Grace's Guide To British Industrial History

Registered UK Charity (No. 115342)

Grace's Guide is the leading source of historical information on industry and manufacturing in Britain. This web publication contains 163,165 pages of information and 245,632 images on early companies, their products and the people who designed and built them.

Grace's Guide is the leading source of historical information on industry and manufacturing in Britain. This web publication contains 147,919 pages of information and 233,587 images on early companies, their products and the people who designed and built them.

John Sigismund Wilson

From Graces Guide

John Sigismund Wilson (1875-1955)

1915 Invented travel correction for anti-aircraft gun; the patent was suspended for reasons of secrecy.

1920 Wilson, J.S. and Dalby, W.E. made a claim and received an award for their invention of a Gun director[1]


1955 Obituary [2]

JOHN SIGISMUND WILSON, F.C.G.I., Hon. A.R.I.B.A. who died in London on the 17th March, 1955, was born in Cairo on the 15th October, 1875.

He was educated at St Paul’s School, and at the Central Technical College (now the City and Guilds (Engineering) College) from 1893 to 1896. In 1897 he joined the firm of Sir John Fowler and Sir Benjamin Baker, consulting engineers, designers of the Forth Bridge and the Aswan Dam. Mr Wilson, with Mr W. Gore, investigated the problems of heightening this dam by using india-rubber models and successfully overcame the theoretical objections. A subsequent Paper presented by them to the Institution earned the Authors the award of the George Stephenson Gold Medal in 1908.

During the 1914-18 war, Mr Wilson evolved the Wilson and Dalby director for anti-aircraft guns, and in the second World War he was engaged on the design and installation of anti-flood doors in the London tube railway network. He formed a partnership with Mr H. C. Booth (the inventor of the vacuum cleaner) and Mr C. W. Pettit, being largely concerned with structural steelwork for railway bridges and with the Piccadilly Tube railway.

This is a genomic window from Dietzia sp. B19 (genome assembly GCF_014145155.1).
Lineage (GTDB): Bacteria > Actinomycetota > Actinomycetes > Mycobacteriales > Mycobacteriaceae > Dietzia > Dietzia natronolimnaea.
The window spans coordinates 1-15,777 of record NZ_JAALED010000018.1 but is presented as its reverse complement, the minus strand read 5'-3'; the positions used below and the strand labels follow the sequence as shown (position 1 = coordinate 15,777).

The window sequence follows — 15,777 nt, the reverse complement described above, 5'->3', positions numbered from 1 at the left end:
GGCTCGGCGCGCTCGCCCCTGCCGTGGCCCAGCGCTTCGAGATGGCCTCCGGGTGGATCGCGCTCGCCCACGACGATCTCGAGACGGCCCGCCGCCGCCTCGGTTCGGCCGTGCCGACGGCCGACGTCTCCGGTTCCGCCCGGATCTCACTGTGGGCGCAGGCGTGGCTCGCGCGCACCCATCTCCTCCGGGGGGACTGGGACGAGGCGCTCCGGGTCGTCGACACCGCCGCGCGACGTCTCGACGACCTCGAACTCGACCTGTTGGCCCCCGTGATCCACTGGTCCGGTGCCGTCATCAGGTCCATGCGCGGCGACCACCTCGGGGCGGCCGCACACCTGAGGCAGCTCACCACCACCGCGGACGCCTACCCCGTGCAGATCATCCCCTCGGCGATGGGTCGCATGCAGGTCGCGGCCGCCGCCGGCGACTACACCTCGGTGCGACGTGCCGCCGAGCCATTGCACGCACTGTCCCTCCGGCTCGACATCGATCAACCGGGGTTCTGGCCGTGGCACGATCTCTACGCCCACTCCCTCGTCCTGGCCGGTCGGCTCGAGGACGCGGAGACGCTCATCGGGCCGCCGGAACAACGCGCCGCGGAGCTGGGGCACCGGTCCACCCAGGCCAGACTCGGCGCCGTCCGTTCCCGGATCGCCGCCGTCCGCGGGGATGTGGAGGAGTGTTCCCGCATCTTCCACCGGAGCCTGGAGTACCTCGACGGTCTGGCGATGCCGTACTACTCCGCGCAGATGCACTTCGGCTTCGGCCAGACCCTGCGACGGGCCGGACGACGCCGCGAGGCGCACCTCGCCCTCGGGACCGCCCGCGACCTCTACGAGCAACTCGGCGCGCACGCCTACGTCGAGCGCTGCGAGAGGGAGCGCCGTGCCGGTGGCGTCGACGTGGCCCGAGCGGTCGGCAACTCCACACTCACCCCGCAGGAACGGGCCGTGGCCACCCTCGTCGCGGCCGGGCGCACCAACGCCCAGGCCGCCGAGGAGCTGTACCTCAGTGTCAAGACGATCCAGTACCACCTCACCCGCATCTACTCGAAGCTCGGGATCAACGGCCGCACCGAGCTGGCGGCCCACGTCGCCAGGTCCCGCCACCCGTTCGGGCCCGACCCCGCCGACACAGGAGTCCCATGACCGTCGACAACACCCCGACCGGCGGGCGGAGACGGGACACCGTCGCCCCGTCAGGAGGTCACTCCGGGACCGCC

Later, however, he practised on his own and then took Mr John Mason as his partner. When, in 1923, Waterloo Bridge was found to be unsafe, Mr Wilson became prominently involved in the controversy over its demolition, and supported the view that Rennie’s 1817 bridge should be underpinned, widened, and preserved. Although demolition was eventually commenced in 1934, Mr Wilson had come to be recognized as an authority on the preservation of old bridges and other structures; in recognition of his work he was elected an honorary Associate of the Royal Institute of British Architects.

He was an active member of the British Association for the Advancement of Science, a member of the Newcomen Society, and of the Royal Institution, and a Fellow of the City and Guilds Institute, whose association of past students, the Old Centralians, elected him as their President in 1933.

Mr Wilson was elected Associate Member in 1903, and was transferred to the class of Members in 1927. He is survived by his widow, a son, and a daughter.


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